MAKING IT: Anthony Teage, left, an employee at ChemArt, works on a sheet of ornaments while company president David Marquis looks on.
PBN PHOTO/MICHAEL SALERNO
By Patricia Daddona PBN Staff Writer
Etching is one of several processes in the ChemArt Co. tool kit that could one day be used for some new product to complement the ornaments and jewelry the firm already makes.
Later this year, the Lincoln manufacturer will have the option of utilizing an innovation engineer schooled in helping companies sort out how to best use established know-how to expand.
An innovation engineer and a second specialist with similar skills will be made available for hire as part of the new services the Rhode Island Manufacturing Extension Service, a 20-year-old nonprofit, offers as it gets a makeover.
The nonprofit, commonly known as RIMES, is in transformation mode, a process existing staff, who have been retained, will help nurture, said Jim Petell, associate vice president of research and economic development at the University of Rhode Island and executive director for URI Research Foundation.
Besides a name change, services will be targeting innovation and the economic stimulation that implies, especially for smaller manufacturers and startups, Petell said.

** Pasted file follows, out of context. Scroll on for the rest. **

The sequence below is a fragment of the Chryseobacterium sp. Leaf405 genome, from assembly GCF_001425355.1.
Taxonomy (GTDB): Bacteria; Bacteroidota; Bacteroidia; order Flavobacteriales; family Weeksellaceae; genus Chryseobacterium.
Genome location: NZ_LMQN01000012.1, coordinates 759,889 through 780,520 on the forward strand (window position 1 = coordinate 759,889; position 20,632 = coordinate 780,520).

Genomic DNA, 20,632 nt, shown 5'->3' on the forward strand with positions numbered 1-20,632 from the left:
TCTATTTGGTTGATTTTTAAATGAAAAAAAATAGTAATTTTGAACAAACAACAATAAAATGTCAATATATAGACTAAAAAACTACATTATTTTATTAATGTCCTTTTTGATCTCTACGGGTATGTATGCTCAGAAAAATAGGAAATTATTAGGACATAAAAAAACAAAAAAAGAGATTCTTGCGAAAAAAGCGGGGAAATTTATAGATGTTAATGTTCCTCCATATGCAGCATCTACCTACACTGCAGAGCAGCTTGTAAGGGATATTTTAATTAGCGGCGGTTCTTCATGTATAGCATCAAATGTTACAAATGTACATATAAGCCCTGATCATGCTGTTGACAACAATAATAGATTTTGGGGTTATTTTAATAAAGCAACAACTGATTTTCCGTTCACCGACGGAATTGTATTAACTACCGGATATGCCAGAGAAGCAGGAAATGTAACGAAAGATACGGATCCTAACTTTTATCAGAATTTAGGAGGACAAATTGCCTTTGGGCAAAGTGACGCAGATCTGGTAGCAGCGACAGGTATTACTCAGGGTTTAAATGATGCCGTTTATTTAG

Bringing innovation engineers onboard is already under way, he added.
“I will be one of their first clients when they hire an innovation engineer,” said Dave Marquis, ChemArt president and chairman of the organization’s advisory board. “We’re a small company with 100 people. I’m trying to find another niche to go into.”
Last April, the U.S. Department of Commerce’s National Institute of Standards and Technology in Gaithersburg, Md., awarded the University of Rhode Island Research Foundation a cooperative agreement to manage RIMES, temporarily renamed Rhode Island Manufacturing Extension Partnership – or RIMEP – as of Jan. 1, said Jennifer Huergot, director of media relations for the institute, which helps manufacturing-extension partnerships throughout the country improve competitiveness. Other states that use the model of a university or university foundation working with the institute through a cooperative agreement include, among others, Alabama, Kentucky, North Carolina, South Dakota and Wisconsin, she said.
As RIMEP evolves, it will continue to offer “lean” efficiency-oriented programs and other services for which it is known, Petell said. But by late February or early March, the nonprofit and its programs will be rebranded in ways Petell said he could not yet discuss.